A fare

This is the place to post questions and discussions on usage and style. The members of the Wordwizard Clubhouse will also often be able to help you to formulate that difficult letter.
Post Reply

A fare

Post by Stevenloan » Fri Jul 14, 2017 4:57 pm

Hi you guys! A woman is running late for a job interview, she runs very fast trying to catch a cab but the cab doesn't stop. She's angry and says loudly "Hey! Wait! Stop! You don't even have a fare." Does "You don't even have a fare" in this situation mean "You don't want to pick up a customer to earn money"?

Thanks very much!

StevenLoan
Post actions:

Re: A fare

Post by trolley » Fri Jul 14, 2017 7:52 pm

In this case "a fare" means a paying customer. She is angry because the cab would not stop even though it did not already have someone on board.
Post actions:

Re: A fare

Post by Erik_Kowal » Sat Jul 15, 2017 1:43 am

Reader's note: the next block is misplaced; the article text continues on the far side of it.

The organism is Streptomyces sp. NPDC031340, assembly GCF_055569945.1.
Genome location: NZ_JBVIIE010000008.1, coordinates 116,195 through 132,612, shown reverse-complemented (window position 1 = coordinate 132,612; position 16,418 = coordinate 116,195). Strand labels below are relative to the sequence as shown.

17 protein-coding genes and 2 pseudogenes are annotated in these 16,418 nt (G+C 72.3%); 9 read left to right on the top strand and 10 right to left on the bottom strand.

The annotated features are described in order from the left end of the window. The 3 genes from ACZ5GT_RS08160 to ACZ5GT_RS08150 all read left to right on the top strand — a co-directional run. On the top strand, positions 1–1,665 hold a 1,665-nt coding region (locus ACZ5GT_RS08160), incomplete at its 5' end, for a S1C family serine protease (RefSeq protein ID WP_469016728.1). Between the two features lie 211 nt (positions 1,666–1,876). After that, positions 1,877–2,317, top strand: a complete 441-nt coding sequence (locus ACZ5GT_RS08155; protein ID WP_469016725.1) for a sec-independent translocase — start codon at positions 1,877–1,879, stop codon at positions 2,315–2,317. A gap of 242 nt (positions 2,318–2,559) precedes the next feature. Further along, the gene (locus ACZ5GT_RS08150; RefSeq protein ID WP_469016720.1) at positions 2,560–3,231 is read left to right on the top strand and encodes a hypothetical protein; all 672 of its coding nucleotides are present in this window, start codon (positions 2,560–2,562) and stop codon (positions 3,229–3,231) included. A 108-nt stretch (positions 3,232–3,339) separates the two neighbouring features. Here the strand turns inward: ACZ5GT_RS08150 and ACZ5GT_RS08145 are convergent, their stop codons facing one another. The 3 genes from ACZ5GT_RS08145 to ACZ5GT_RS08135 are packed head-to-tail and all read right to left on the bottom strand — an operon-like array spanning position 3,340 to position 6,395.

Normally, a fare simply refers to the amount payable for being transported in some sort of vehicle: 'bus fare', 'train fare' etc. (but note that for some non-obvious reason, the cost of travelling by ship [especially on a long voyage] is usually called a passage: "How much was your passage to New York?")

Here, however, the cost of the transportation is being used to represent abstractly the person being conveyed.

Another example of this kind of elliptical usage is cover in the sense of a place setting at a table in a restaurant: "Our busiest time is in summer, when we have up to a thousand covers a day". In this case, cover is being used instead of 'diner' or 'customer'.
Post actions:

End of topic.
Post Reply